Campos recommends that students who want to get involved attend UndocuTribe’s meetings, as well as the meetings of other activism-related organizations such as the American Indian Student Association and Amnesty International. She encourages students to attend events, learn about the clubs’ missions, and donate to organizations that assist detained people, such as United We Dream and the Refugee and Immigrant Center for Education and Legal Services.
Campos has two siblings but is the only one of the three that was born in America. Growing up, she faced varying degrees of comfort with her Salvadoran and American heritage, often feeling uncomfortable bringing up her culture in school settings.
“Middle school was around the time that gang violence was really bad in El Salvador, and I specifically remember almost being embarrassed to say that my family was Salvadoran,” Campos said. “Halfway through high school and the first couple years of college, I was like, ‘God, that’s so sad.’ Particularly now, it’s so important to hold onto your culture.”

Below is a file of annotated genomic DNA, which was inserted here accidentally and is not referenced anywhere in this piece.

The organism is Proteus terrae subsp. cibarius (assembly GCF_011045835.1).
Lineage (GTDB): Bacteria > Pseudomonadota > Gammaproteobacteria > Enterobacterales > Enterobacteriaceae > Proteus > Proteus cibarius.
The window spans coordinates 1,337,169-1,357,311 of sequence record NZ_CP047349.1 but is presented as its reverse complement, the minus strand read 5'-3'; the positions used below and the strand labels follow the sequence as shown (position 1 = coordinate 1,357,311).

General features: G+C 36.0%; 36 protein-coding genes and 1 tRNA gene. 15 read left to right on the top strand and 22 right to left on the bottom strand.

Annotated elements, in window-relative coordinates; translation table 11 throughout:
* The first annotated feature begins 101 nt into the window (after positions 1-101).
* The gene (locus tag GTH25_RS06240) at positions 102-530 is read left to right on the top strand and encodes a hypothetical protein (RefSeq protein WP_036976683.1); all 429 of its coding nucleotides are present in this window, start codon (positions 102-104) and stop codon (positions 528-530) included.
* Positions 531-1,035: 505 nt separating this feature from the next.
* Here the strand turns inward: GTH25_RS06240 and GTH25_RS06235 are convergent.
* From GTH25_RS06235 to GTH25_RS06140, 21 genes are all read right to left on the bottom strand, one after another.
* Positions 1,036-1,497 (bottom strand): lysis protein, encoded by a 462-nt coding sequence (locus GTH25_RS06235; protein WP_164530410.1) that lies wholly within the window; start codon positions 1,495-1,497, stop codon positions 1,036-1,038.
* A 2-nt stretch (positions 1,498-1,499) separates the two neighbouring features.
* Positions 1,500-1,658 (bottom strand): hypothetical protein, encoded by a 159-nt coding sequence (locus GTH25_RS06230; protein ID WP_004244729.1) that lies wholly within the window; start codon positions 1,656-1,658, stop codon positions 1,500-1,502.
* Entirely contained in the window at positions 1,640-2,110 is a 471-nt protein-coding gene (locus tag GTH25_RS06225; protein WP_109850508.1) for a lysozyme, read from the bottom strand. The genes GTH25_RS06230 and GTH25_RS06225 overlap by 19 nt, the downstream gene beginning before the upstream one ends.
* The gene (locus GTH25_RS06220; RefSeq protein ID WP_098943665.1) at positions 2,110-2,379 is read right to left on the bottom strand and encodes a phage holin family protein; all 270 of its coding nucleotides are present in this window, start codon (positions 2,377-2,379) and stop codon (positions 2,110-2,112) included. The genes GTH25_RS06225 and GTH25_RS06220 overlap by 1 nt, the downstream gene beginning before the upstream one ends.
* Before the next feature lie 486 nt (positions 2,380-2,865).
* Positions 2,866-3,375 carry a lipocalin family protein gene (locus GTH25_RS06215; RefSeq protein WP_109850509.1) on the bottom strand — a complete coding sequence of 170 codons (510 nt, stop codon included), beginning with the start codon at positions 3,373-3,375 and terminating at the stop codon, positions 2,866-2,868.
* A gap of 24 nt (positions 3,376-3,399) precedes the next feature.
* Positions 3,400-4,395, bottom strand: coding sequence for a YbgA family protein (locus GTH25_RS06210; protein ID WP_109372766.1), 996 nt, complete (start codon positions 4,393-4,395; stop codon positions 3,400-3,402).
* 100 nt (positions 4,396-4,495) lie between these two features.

Campos often felt a lack of Salvadoran representation in the media in her childhood and found it hard to seek role models outside of her family.
“We see Mexican culture all over the media — people celebrate Cinco de Mayo, and there’s Coco, and other movies and TV shows where there’s Mexican characters or Mexican-American characters, but I feel like we never really see Salvadoran representation in the media,” Campos said. “I feel like just about anything that people know about El Salvador is that we have pupusas. Growing up, it was difficult for me to find role models, people that had my parents’ background or my background.”
Today, Campos feels a sense of pride for her background and for her culture. She reflects on her journey to get to this point and embrace her Salvadoran and American identities.
“I’ve wasted so much time being embarrassed about something that’s so rich in culture and traditions and history, and now I’m really proud,” Campos said. “I’ve grown into someone that’s proud of where they come from … and who is so intrigued and interested in finding out more information. And once you get to that point, it’s easier to navigate both sides of your culture.”